Lebanon Looks to UN After Failed Summit

By , Staff writer of The Christian Science Monitor

LEBANON may be headed for more fighting following the failure of last week's Arab summit to agree on a peace plan. Syria resisted pressure from arch-rival Iraq for the summit to support a Syrian troop withdrawal from Lebanon as part of an effort to bring peace to warring Lebanese factions. Damascus also scuttled a more moderate proposal by Jordan for Syrian troops around Beirut to be replaced by an Arab peace-keeping force.

``The optimists are saying that while Armageddon may well erupt again soon in Lebanon, Syria now knows that it is isolated in the Arab world over the long term,'' a Western diplomat says. ``The pessimists say Syria doesn't care....''

Many worry that the still bitter Syrian-Iraqi rivalry will now be played out with more Iraqi arms shipments to Lebanon's besieged Christian enclave and more indiscriminate shelling of it by Syrian troops and their Lebanese militia allies. Late last week, Syrian warplanes also flew unusual reconnaissance missions over Christian areas, apparently looking for Iraqi-supplied Frog missiles. If provided, they could allow Christian forces to hit Damascus, US specialists say. Israeli officials were alarmed by the Syrian overflights, US officials say. But neither Israeli nor US specialists say a Syrian assault on the Christian heartland is imminent.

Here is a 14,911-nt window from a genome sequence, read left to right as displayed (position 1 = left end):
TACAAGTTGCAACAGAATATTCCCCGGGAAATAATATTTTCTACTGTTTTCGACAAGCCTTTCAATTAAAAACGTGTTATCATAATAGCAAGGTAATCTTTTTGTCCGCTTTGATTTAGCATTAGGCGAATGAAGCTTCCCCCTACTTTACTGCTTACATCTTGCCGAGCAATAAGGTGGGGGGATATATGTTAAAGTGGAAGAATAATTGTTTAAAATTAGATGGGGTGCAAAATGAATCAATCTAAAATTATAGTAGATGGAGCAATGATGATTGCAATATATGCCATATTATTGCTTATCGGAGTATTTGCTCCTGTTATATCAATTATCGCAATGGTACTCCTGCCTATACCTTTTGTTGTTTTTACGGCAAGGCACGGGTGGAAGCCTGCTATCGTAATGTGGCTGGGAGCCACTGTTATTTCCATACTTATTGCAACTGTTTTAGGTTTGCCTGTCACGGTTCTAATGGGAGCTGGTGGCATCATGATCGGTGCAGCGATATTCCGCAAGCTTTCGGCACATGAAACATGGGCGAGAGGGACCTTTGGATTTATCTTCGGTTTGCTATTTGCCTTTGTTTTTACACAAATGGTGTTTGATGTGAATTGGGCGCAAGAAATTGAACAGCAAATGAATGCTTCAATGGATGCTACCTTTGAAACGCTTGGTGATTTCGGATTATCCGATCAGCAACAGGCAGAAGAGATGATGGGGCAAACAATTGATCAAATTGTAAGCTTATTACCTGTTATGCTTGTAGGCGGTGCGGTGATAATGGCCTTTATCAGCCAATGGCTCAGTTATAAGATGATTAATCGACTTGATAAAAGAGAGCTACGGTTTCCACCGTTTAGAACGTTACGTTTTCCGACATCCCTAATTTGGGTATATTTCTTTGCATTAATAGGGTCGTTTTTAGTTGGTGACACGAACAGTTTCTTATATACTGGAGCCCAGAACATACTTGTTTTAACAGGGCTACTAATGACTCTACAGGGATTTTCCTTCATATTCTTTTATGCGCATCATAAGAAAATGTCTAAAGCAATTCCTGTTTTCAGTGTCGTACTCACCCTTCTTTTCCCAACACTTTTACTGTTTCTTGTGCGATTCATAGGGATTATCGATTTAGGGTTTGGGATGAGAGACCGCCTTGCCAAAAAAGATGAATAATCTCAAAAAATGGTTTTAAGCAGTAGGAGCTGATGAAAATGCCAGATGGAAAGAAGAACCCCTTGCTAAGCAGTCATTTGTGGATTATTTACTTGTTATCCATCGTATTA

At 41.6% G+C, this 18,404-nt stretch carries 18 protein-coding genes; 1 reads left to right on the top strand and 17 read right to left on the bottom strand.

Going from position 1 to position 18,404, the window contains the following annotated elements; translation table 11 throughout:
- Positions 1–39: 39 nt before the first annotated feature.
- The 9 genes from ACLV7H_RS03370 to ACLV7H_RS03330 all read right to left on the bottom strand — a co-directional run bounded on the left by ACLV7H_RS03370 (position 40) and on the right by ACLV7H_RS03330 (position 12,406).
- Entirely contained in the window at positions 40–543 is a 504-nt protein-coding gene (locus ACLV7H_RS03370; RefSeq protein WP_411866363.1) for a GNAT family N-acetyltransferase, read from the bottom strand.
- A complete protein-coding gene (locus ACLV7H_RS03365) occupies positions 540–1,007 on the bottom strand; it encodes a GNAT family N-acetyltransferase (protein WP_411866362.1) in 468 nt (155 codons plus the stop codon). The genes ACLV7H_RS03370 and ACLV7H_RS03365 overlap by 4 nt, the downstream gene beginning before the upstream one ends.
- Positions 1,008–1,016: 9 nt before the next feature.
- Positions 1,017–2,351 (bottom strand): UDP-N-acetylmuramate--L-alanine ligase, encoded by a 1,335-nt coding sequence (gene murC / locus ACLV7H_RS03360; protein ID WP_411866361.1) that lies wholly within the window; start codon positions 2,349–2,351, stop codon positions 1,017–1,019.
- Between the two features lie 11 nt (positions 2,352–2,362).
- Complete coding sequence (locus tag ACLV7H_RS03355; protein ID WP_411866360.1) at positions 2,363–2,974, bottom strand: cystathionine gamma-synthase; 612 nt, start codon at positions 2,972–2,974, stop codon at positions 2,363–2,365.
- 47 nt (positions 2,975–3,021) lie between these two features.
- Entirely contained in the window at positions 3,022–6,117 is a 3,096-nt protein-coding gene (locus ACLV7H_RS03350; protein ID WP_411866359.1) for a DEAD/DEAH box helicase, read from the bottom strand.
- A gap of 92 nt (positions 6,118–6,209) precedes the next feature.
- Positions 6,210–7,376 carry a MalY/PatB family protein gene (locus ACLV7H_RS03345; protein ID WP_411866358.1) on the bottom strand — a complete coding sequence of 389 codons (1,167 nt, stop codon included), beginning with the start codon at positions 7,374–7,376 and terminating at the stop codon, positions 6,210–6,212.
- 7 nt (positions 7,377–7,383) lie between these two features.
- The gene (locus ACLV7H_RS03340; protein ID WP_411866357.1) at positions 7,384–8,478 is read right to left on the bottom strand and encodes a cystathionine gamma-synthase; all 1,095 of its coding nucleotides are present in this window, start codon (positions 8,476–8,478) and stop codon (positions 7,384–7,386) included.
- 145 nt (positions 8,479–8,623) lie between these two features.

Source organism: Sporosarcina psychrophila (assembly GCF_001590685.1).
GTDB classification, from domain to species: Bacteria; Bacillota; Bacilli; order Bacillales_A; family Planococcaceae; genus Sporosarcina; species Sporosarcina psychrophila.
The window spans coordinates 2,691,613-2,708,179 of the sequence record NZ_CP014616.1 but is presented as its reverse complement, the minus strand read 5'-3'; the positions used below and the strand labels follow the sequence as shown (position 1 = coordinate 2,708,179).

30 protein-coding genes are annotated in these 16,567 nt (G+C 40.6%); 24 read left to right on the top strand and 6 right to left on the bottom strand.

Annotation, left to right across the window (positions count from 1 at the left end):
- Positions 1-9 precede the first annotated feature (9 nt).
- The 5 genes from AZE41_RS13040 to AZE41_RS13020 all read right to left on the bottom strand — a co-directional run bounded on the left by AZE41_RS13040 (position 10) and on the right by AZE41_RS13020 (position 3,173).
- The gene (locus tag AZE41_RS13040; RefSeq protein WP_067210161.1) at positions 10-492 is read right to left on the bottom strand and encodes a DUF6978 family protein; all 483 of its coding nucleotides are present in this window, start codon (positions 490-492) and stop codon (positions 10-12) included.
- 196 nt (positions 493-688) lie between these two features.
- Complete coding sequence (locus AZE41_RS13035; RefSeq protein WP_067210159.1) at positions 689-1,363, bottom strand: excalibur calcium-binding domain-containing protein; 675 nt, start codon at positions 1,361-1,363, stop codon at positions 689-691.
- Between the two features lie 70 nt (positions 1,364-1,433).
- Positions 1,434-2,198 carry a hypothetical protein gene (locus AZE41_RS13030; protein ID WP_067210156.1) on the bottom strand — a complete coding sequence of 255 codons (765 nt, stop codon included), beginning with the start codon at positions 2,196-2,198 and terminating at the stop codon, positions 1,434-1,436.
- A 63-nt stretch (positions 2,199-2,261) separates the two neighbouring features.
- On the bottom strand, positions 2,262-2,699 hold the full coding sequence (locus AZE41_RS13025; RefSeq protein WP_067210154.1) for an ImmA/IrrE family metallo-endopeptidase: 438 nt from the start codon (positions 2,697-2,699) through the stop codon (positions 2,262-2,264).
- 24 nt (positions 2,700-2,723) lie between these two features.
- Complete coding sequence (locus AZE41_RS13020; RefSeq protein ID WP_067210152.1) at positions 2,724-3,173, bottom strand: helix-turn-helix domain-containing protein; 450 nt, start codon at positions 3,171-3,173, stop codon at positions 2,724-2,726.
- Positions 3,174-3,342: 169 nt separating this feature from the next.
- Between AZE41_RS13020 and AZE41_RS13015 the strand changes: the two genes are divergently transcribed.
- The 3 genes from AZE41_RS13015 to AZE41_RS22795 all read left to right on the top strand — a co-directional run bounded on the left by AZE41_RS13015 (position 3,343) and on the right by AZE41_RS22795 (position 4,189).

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The ray of hope from the Arab Summit was the creation of a committee, including leaders of Saudi Arabia, Morocco, and Algeria, to search for a solution, informed diplomats say. Attention is focused on Saudi Arabia's King Fahd, whose country has leverage with Syria because of subsidies it provides. One Arab diplomat, however, believes Fahd would need assurances that Syrian President Hafez Assad would compromise and his forces leave Beirut.

Absent movement in the Arab League, the UN is the logical forum for addressing flare-ups, US officials say. US-Soviet cooperation might make that profitable, they say. At Soviet suggestion, the two superpowers issued a statement May 11 calling for a cease-fire and offering their services in search of a solution. Because of Moscow's ties to Syria, Soviet cooperation is limited. But because Moscow volunteered, it suggests willingness, US officials say.

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